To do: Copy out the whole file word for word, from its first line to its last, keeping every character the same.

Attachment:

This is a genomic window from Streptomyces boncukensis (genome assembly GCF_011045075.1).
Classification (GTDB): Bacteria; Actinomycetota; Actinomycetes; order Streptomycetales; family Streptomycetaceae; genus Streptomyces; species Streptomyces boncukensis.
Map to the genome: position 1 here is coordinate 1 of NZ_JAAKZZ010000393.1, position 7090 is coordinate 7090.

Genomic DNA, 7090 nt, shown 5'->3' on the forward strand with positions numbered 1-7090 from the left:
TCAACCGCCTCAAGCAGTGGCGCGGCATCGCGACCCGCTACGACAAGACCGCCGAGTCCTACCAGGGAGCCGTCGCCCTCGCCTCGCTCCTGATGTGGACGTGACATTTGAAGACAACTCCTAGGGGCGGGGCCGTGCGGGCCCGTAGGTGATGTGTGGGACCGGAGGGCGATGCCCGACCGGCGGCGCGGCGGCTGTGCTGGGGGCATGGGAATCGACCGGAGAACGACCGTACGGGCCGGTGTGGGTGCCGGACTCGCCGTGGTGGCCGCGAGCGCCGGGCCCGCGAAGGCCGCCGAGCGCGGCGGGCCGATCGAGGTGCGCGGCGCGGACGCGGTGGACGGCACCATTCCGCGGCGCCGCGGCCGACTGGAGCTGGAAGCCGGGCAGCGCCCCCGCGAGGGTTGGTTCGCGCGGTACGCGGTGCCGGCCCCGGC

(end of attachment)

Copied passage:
This is a genomic window from Streptomyces boncukensis (genome assembly GCF_011045075.1).
Classification (GTDB): Bacteria; Actinomycetota; Actinomycetes; order Streptomycetales; family Streptomycetaceae; genus Streptomyces; species Streptomyces boncukensis.
Map to the genome: position 1 here is coordinate 1 of NZ_JAAKZZ010000393.1, position 7090 is coordinate 7090.

Genomic DNA, 7090 nt, shown 5'->3' on the forward strand with positions numbered 1-7090 from the left:
TCAACCGCCTCAAGCAGTGGCGCGGCATCGCGACCCGCTACGACAAGACCGCCGAGTCCTACCAGGGAGCCGTCGCCCTCGCCTCGCTCCTGATGTGGACGTGACATTTGAAGACAACTCCTAGGGGCGGGGCCGTGCGGGCCCGTAGGTGATGTGTGGGACCGGAGGGCGATGCCCGACCGGCGGCGCGGCGGCTGTGCTGGGGGCATGGGAATCGACCGGAGAACGACCGTACGGGCCGGTGTGGGTGCCGGACTCGCCGTGGTGGCCGCGAGCGCCGGGCCCGCGAAGGCCGCCGAGCGCGGCGGGCCGATCGAGGTGCGCGGCGCGGACGCGGTGGACGGCACCATTCCGCGGCGCCGCGGCCGACTGGAGCTGGAAGCCGGGCAGCGCCCCCGCGAGGGTTGGTTCGCGCGGTACGCGGTGCCGGCCCCGGC